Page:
CARMEL, IN – SEPTEMBER 08: Jason Day of Australia laughs with his caddie Colin Swatton on the seventh hole before resuming play during the first round of the BMW Championship at Crooked Stick Golf Club on September 8, 2016 in Carmel, Indiana.
For the third time in less than three months, there's a huge player-caddie shakeup on the PGA Tour. And this time, it involves a pair with a particularly close relationship.
Jason Day has replaced longtime caddie and father figure Colin Swatton ahead of this week's BMW Championship. Day will have friend and former high school roommate Luke Reardon on the bag, a move first reported by Golf Channel's George Savaricas.
Reardon could wind up having a short trial run this season. With Day sitting at No. 28 in the FedEx Cup standings, he needs a solid week at Conway Farms to remain in the top 30 and advance to next week's Tour Championship.
A 12-year-old Day first met Swatton at the Kooralbyn International School in Australia shortly after the death of Day's father. Swatton, the school's golf coach at the time, took Day, now 29, under his wing, and the two have had a successful partnership since, highlighted by Day's win at the 2015 PGA Championship and his ascension to No. 1 in the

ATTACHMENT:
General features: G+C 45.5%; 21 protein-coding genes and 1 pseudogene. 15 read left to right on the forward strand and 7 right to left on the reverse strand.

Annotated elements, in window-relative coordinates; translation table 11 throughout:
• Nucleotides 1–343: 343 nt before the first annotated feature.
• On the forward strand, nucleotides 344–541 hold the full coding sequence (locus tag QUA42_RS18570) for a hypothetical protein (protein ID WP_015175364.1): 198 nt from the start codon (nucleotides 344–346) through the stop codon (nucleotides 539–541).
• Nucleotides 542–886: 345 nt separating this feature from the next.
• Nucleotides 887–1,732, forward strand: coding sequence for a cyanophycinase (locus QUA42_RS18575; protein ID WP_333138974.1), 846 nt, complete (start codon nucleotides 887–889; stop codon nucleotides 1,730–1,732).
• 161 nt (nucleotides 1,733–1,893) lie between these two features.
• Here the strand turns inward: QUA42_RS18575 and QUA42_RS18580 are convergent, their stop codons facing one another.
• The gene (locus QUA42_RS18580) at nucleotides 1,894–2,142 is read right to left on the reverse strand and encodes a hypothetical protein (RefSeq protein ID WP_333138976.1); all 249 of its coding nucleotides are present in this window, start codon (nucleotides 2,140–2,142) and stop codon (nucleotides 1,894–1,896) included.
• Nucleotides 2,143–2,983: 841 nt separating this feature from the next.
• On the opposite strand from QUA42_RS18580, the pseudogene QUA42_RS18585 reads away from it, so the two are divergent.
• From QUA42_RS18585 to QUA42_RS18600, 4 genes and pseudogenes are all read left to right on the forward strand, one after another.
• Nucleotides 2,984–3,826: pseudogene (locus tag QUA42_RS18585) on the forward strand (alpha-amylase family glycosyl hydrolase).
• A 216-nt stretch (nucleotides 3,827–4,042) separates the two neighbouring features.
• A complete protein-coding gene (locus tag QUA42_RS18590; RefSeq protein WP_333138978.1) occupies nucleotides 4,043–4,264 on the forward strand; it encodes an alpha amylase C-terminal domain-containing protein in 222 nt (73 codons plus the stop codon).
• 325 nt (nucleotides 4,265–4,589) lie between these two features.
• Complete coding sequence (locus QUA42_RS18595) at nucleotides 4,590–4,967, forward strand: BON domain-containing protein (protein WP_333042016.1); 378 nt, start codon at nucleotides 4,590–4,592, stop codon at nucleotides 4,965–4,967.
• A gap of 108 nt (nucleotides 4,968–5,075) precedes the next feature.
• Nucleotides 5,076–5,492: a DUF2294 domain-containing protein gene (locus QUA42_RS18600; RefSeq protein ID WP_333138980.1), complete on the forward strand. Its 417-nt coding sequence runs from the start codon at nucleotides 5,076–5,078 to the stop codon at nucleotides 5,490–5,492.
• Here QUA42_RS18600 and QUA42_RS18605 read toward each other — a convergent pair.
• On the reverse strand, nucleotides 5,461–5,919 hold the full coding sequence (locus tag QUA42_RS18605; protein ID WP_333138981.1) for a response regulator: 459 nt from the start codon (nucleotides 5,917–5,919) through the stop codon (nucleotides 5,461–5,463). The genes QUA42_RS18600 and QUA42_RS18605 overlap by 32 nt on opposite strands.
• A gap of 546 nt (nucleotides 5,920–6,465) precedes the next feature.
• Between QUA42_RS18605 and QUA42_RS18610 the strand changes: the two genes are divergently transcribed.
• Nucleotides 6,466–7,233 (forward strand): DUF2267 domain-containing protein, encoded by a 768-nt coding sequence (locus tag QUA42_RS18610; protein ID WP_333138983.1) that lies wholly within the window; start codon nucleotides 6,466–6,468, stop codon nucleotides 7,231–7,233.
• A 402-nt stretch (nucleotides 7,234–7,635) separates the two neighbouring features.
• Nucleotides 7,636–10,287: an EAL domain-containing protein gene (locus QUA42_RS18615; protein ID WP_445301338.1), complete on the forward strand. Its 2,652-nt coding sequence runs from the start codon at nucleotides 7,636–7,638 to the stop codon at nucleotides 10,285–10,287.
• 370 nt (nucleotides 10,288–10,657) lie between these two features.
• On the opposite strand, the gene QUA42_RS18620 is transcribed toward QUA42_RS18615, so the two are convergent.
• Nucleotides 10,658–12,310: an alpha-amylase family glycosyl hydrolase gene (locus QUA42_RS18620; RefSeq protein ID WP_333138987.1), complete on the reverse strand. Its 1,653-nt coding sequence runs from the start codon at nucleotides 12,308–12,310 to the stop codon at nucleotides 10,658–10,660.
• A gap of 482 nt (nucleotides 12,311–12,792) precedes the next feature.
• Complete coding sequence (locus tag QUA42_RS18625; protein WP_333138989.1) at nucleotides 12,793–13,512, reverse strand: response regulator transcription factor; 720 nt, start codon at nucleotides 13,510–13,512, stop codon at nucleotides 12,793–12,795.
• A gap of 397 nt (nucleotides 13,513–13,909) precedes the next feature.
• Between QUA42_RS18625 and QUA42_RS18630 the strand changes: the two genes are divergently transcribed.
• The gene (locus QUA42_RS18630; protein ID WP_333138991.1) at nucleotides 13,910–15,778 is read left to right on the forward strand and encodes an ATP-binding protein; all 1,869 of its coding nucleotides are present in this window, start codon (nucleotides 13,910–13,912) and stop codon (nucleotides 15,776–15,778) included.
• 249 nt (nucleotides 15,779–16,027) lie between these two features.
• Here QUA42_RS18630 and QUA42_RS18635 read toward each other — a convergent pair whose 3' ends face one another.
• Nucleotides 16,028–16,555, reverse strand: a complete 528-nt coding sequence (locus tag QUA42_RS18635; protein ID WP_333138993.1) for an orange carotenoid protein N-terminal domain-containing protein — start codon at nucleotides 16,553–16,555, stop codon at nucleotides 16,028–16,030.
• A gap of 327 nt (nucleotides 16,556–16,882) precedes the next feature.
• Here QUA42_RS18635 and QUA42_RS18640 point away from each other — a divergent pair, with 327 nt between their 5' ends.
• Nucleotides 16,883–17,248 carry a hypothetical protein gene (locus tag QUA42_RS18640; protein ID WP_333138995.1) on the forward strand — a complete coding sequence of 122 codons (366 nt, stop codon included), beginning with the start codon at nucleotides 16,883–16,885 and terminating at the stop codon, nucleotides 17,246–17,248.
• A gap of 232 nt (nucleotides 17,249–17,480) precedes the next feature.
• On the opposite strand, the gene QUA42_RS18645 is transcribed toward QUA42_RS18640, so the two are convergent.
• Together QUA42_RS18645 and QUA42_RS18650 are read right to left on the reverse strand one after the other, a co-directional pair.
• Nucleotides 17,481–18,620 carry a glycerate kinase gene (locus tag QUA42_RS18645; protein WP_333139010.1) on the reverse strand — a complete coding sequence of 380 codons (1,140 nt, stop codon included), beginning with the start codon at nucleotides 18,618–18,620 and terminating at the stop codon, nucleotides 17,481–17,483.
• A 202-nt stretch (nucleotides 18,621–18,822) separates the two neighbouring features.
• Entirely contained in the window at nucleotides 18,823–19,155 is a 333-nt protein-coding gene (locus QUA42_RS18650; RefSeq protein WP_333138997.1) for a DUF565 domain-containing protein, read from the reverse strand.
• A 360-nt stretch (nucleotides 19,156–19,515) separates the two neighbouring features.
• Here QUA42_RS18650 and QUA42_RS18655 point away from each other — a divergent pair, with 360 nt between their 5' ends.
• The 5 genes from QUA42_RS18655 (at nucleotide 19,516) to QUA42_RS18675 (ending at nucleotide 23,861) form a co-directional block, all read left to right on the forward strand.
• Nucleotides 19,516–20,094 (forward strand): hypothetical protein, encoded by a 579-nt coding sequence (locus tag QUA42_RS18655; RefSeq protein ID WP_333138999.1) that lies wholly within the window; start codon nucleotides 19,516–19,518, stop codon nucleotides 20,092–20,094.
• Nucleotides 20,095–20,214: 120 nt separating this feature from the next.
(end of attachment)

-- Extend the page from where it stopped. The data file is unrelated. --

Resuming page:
"I lose my dad at 12 and then meet Colin, and to have him walk the journey with me, have him walk up the 18th hole with me, was just a special, special experience I could never forget," Day said after winning the 2015 PGA at Whistling Straits. "It's just — an amazing feeling I have."
In June, an even longer player-caddie duo ended when Phil Mickelson and Jim "Bones" Mackay parted ways after 25 years together. Mickelson turned to his brother, Tim, as an interim replacement, while Bones, who will be inducted into the Caddie Hall of Fame this week, took a TV job with NBC/Golf Channel.
And about a month after that, Rory McIlroy fired J.P. Fitzgerald and replaced him — for now — with longtime friend Harry Diamond. So far, neither Mickelson nor McIlroy has experienced much success since making the change.
In all three cases, these were the only full-time caddies ever employed by the players since they turned pro.